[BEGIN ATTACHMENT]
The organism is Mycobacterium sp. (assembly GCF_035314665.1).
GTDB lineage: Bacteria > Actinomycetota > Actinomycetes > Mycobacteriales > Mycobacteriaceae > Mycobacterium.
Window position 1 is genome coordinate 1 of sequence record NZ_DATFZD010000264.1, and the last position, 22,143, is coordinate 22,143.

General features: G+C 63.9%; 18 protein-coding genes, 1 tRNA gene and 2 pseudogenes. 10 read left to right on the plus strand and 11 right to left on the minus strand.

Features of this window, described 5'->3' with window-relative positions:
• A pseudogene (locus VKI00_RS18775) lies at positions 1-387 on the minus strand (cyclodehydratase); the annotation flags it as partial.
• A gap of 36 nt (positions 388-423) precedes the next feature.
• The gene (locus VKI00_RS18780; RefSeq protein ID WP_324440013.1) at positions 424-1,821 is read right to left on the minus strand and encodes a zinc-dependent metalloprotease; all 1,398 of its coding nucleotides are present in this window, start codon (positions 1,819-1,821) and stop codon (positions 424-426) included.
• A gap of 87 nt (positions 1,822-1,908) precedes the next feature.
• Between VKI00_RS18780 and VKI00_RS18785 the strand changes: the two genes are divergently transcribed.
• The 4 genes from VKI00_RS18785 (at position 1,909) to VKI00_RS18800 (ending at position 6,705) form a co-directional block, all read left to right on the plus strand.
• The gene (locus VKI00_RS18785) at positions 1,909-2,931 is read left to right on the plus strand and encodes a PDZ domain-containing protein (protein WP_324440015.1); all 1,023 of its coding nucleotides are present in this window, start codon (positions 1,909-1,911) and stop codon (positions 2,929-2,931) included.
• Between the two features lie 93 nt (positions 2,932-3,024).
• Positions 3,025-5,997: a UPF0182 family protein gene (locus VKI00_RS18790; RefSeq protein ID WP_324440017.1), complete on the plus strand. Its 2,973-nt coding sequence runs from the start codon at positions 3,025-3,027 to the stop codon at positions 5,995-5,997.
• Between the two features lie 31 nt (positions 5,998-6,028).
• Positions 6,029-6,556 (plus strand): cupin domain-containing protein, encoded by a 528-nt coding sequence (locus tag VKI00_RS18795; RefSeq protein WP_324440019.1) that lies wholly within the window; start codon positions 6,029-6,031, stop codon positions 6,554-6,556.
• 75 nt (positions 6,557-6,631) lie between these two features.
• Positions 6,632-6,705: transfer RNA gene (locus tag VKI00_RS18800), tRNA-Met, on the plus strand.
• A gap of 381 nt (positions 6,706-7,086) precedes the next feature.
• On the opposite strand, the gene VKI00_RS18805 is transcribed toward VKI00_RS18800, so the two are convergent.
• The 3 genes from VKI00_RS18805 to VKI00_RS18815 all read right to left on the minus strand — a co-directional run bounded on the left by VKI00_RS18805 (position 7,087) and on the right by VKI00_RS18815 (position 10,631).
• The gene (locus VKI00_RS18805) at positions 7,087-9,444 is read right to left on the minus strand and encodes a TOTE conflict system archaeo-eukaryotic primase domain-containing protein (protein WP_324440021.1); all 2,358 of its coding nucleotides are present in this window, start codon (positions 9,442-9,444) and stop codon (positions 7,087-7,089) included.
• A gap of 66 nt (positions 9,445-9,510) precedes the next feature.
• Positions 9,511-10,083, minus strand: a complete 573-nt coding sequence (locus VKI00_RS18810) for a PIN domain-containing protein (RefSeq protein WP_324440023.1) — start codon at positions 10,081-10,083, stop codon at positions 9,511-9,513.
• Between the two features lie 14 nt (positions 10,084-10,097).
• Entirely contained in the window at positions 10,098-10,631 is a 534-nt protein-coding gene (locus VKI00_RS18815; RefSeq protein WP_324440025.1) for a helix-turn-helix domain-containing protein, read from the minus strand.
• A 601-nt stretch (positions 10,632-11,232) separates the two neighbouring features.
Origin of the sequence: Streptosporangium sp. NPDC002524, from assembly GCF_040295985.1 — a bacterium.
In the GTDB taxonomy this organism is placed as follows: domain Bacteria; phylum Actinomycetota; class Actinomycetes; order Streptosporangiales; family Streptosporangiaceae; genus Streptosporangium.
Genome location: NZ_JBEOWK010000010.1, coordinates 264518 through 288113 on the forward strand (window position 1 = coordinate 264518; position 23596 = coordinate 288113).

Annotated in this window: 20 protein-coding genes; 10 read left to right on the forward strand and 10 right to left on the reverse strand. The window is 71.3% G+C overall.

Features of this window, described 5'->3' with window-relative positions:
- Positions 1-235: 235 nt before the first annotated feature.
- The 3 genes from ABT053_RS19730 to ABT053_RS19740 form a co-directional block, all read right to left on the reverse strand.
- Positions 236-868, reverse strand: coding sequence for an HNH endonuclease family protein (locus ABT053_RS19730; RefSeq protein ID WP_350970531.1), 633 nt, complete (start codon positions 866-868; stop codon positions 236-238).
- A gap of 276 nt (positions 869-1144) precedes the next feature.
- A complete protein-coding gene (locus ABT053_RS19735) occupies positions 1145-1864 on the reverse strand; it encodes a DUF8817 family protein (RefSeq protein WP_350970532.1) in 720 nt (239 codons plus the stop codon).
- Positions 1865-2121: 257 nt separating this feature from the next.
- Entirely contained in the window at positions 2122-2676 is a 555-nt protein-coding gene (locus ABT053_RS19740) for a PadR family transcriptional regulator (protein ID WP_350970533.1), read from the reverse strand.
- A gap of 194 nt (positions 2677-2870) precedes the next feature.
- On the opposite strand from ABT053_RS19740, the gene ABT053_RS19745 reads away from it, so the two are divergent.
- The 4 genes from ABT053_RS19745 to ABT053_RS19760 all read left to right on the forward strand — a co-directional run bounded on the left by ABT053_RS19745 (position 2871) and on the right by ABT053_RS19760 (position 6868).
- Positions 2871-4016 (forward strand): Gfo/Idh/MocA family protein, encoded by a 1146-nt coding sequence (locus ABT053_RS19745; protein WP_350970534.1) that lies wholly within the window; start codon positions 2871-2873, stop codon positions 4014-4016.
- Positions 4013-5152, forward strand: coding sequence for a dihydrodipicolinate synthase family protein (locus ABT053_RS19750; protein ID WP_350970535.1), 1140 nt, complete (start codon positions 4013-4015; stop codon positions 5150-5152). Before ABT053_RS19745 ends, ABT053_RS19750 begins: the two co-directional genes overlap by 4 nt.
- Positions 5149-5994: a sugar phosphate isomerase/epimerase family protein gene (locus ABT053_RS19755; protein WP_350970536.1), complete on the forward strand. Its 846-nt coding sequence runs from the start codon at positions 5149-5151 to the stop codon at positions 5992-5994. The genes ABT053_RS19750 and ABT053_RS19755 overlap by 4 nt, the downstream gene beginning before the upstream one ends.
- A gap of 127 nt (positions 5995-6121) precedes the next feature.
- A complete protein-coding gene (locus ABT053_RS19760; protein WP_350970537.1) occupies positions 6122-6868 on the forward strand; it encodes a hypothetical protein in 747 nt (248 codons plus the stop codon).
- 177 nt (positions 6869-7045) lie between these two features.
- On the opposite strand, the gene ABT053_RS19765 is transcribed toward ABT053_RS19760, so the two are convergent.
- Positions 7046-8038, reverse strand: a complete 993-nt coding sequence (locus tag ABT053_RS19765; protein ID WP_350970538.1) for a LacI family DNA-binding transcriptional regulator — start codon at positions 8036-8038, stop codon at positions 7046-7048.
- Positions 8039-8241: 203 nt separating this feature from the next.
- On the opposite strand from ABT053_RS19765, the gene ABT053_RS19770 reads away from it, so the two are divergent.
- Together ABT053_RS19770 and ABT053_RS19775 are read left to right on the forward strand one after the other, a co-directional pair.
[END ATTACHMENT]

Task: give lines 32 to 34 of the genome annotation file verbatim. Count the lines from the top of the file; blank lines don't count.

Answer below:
Features of this window, described 5'->3' with window-relative positions:
- Positions 1-235: 235 nt before the first annotated feature.
- The 3 genes from ABT053_RS19730 to ABT053_RS19740 form a co-directional block, all read right to left on the reverse strand.